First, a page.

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'You're not alone': Fun walk in Orangeburg puts focus on mental health

Times & Democrat - 5/24/2024

May 24—Family Health Centers Inc. is working to reduce the stigma surrounding mental illness in many ways, such as hosting a fun walk in Edisto Memorial Gardens.

May is Mental Health Awareness Month, with officials touting it as a time to raise awareness of those living with mental or behavioral health issues. It also offers an opportunity to direct people to available community resources.

"We are certainly thankful for all who came out to support Family Health Center's efforts to make a difference in the community. As we walk, we hope that this will help to build awareness and eliminate the stigma surrounding mental health illness that keeps people from seeking help," FHC Interim Executive Director Doris Williams-Haigler said.

FHC officials and other community members converged upon the Edisto Memorial Gardens for the Move for Mental Health Awareness Fun Walk on May 17.

"Family Health Center's goal is to educate the community at large about mental health issues and provide support to help reduce stigmas, as well as to provide resources to those that need them," she said.

Williams-Haigler continued, "We're trying to break those stigmas down so that people will be comfortable with coming forward and getting the help that they need. In doing that, we have to educate. Of course, we also provide quality health care to anyone that needs it, including primary care and dental."

Free blood pressure and glucose checks were administered during the event, which also featured free refreshments and food bags. Well Care, South Carolina Legal Services, the Tri-County Commission on Alcohol and Drug Abuse, The Courage Center and the S.C. Department of Mental Health were among the agencies that set up informational booths at the event.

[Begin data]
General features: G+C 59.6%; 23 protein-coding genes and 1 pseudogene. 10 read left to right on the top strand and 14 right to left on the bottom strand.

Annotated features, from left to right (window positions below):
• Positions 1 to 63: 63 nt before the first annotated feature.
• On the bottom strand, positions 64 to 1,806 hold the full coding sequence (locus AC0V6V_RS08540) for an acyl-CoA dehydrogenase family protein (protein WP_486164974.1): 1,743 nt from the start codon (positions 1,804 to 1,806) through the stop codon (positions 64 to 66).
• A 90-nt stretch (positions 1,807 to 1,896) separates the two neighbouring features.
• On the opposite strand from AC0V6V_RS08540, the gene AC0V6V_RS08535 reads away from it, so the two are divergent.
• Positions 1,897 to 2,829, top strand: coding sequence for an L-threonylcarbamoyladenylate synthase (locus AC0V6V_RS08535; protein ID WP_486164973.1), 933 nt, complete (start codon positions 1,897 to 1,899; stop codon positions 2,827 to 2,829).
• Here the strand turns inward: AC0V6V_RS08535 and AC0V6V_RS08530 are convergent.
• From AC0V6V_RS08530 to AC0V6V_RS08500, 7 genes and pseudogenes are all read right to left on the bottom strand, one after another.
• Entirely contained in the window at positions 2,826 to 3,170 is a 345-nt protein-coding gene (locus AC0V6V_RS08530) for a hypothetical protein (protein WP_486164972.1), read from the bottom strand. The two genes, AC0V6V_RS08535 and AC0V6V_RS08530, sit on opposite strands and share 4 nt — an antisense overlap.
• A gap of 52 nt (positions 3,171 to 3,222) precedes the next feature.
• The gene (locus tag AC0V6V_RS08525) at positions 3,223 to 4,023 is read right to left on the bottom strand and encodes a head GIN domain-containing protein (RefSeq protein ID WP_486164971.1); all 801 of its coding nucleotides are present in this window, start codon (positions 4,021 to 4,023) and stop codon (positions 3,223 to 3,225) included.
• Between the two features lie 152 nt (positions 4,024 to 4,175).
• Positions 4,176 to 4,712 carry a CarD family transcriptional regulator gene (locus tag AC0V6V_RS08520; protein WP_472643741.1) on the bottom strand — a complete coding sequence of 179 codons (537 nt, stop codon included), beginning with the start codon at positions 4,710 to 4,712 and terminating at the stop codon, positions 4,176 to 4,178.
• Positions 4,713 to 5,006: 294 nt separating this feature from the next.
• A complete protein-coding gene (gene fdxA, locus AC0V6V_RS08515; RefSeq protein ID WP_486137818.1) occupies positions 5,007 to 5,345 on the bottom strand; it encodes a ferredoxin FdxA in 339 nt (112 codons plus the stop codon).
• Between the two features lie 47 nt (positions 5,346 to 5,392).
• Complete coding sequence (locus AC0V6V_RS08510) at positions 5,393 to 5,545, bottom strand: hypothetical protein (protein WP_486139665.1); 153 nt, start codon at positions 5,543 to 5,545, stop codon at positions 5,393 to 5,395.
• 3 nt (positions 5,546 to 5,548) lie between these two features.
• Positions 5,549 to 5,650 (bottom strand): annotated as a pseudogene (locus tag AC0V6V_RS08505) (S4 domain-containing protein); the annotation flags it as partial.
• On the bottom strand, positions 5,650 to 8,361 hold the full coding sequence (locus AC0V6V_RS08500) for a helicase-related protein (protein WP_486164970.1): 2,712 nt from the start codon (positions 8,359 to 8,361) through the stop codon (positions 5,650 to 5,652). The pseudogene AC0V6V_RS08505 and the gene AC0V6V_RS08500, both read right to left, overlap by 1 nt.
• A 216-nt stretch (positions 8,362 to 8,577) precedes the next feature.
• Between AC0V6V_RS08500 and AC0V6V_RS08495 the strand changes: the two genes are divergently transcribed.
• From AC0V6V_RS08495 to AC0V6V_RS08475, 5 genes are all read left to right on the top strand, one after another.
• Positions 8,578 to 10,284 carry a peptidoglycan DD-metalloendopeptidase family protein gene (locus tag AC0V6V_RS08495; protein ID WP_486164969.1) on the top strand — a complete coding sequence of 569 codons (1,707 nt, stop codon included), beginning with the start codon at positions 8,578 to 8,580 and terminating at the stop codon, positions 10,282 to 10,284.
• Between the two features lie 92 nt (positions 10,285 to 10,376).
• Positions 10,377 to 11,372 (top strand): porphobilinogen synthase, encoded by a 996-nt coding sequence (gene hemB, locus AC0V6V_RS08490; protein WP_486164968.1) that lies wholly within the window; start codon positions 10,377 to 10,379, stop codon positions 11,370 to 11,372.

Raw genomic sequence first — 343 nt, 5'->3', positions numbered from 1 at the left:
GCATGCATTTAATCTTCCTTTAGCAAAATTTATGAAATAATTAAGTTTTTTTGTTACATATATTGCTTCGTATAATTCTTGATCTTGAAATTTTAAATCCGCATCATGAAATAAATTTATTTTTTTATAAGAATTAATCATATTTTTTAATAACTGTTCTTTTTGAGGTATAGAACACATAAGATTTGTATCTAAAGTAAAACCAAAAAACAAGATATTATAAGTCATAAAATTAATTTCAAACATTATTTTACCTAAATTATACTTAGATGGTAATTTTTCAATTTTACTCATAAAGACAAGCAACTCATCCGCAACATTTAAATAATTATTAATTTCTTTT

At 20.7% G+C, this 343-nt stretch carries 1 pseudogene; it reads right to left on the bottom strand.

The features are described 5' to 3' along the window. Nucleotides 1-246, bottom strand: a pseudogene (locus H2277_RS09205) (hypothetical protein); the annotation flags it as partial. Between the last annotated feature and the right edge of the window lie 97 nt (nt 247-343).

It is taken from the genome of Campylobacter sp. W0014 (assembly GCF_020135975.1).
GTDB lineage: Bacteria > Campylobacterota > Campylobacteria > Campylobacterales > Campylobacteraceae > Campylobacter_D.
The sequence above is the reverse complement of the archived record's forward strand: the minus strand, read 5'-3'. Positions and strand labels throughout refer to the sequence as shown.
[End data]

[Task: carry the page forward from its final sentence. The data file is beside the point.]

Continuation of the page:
Orangeburg City Councilwoman Liz Zimmerman Keitt presented FHC with a proclamation recognizing May as Mental Health Awareness Month.

"We're asking everyone to join in for the awareness of mental health. Talk to people. Let people know if you're suffering. Communication is the best thing when it comes to working with mental health," Keitt said.

Michelle Evans is the director of behavioral health services at the FHC. She said individual assessments are given to anyone seeking services.

"That may be someone coming in with grief and loss issues. It could be someone coming in with a saddened mood, which could be a symptom of depression, or either someone worrying too much, a symptom of anxiety. With the initial assessment, we're able to figure out those symptoms and come up with a diagnosis," Evans said.

She continued, "All of us are licensed therapists who are on my team. We're able to come up with a diagnosis, and with that we take a client-centered approach to their treatment plan. So they create their treatment plan. Then we go from there working with them on their goals."

Evans said patients have to, "really advocate for themselves and want to get help."

"We can help them on that stretch. We can help those who are willing to help themselves," she said.

Fun walks are a way to educate the community that it's OK to seek necessary treatment for mental health issues, Evans said.

"An event like this really helps the buy-in because when people see and hear people say, 'Oh, I'm going to this walk,' or 'I'm going to get resources or support,' then they feel like, 'Oh, if this person can do it, I can do it, too.' You're not alone — that's the big message and takeaway," Evans said.

St. Matthews resident Mary Berry, who has worked as a mental health counselor, was one of the community members who participated in the walk.

She said the event was a good way to let the community know that mental health issues should not be ignored but addressed.

"At least they'll start to have some kind of understanding to not treat it as a stigma, but to treat it as a mental illness and that people really need to get therapy. Get some help, talk to somebody. Pick up that phone. No matter how heavy it is, pick it up," Berry said.

Individuals seeking services, including behavioral health services, at the FHC can call 803-531-6900.

Contact the writer: dgleaton@timesanddemocrat.com or 803-533-5534. Follow "Good News with Gleaton" on Twitter at @DionneTandD

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